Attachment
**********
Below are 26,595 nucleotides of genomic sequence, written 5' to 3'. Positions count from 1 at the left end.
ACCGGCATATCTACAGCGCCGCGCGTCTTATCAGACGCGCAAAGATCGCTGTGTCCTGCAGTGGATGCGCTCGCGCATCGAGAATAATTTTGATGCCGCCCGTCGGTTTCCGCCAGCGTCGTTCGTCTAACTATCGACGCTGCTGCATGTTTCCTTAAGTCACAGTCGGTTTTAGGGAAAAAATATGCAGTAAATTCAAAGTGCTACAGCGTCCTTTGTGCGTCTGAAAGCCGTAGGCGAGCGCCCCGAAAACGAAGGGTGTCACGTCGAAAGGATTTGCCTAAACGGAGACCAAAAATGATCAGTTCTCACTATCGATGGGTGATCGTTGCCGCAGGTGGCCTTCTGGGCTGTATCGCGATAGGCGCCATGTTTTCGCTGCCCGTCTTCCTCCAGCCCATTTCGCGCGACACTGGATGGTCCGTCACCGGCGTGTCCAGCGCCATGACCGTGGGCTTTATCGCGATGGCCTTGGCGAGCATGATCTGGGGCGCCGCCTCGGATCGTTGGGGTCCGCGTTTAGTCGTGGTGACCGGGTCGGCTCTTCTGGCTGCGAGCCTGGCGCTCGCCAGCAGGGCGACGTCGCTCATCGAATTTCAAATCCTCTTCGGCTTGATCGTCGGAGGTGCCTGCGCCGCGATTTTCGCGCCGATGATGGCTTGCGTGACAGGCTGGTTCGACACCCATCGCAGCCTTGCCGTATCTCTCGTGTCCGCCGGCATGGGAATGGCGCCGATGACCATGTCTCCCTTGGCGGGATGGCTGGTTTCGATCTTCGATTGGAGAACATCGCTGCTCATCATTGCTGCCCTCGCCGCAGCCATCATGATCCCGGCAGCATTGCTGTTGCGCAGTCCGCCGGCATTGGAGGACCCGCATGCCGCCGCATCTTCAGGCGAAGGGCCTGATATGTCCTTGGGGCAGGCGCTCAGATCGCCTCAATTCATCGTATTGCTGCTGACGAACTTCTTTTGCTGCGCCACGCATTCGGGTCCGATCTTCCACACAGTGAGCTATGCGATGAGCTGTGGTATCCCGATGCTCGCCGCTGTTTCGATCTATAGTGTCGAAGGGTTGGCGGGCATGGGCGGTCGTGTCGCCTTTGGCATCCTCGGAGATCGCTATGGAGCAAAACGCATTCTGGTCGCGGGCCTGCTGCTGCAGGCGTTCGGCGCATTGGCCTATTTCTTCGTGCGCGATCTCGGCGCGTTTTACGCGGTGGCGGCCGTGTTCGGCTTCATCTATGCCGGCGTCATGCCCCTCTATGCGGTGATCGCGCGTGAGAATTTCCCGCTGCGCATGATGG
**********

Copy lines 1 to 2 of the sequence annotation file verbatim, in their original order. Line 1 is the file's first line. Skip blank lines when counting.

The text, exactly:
Below are 26,595 nucleotides of genomic sequence, written 5' to 3'. Positions count from 1 at the left end.
ACCGGCATATCTACAGCGCCGCGCGTCTTATCAGACGCGCAAAGATCGCTGTGTCCTGCAGTGGATGCGCTCGCGCATCGAGAATAATTTTGATGCCGCCCGTCGGTTTCCGCCAGCGTCGTTCGTCTAACTATCGACGCTGCTGCATGTTTCCTTAAGTCACAGTCGGTTTTAGGGAAAAAATATGCAGTAAATTCAAAGTGCTACAGCGTCCTTTGTGCGTCTGAAAGCCGTAGGCGAGCGCCCCGAAAACGAAGGGTGTCACGTCGAAAGGATTTGCCTAAACGGAGACCAAAAATGATCAGTTCTCACTATCGATGGGTGATCGTTGCCGCAGGTGGCCTTCTGGGCTGTATCGCGATAGGCGCCATGTTTTCGCTGCCCGTCTTCCTCCAGCCCATTTCGCGCGACACTGGATGGTCCGTCACCGGCGTGTCCAGCGCCATGACCGTGGGCTTTATCGCGATGGCCTTGGCGAGCATGATCTGGGGCGCCGCCTCGGATCGTTGGGGTCCGCGTTTAGTCGTGGTGACCGGGTCGGCTCTTCTGGCTGCGAGCCTGGCGCTCGCCAGCAGGGCGACGTCGCTCATCGAATTTCAAATCCTCTTCGGCTTGATCGTCGGAGGTGCCTGCGCCGCGATTTTCGCGCCGATGATGGCTTGCGTGACAGGCTGGTTCGACACCCATCGCAGCCTTGCCGTATCTCTCGTGTCCGCCGGCATGGGAATGGCGCCGATGACCATGTCTCCCTTGGCGGGATGGCTGGTTTCGATCTTCGATTGGAGAACATCGCTGCTCATCATTGCTGCCCTCGCCGCAGCCATCATGATCCCGGCAGCATTGCTGTTGCGCAGTCCGCCGGCATTGGAGGACCCGCATGCCGCCGCATCTTCAGGCGAAGGGCCTGATATGTCCTTGGGGCAGGCGCTCAGATCGCCTCAATTCATCGTATTGCTGCTGACGAACTTCTTTTGCTGCGCCACGCATTCGGGTCCGATCTTCCACACAGTGAGCTATGCGATGAGCTGTGGTATCCCGATGCTCGCCGCTGTTTCGATCTATAGTGTCGAAGGGTTGGCGGGCATGGGCGGTCGTGTCGCCTTTGGCATCCTCGGAGATCGCTATGGAGCAAAACGCATTCTGGTCGCGGGCCTGCTGCTGCAGGCGTTCGGCGCATTGGCCTATTTCTTCGTGCGCGATCTCGGCGCGTTTTACGCGGTGGCGGCCGTGTTCGGCTTCATCTATGCCGGCGTCATGCCCCTCTATGCGGTGATCGCGCGTGAGAATTTCCCGCTGCGCATGATGG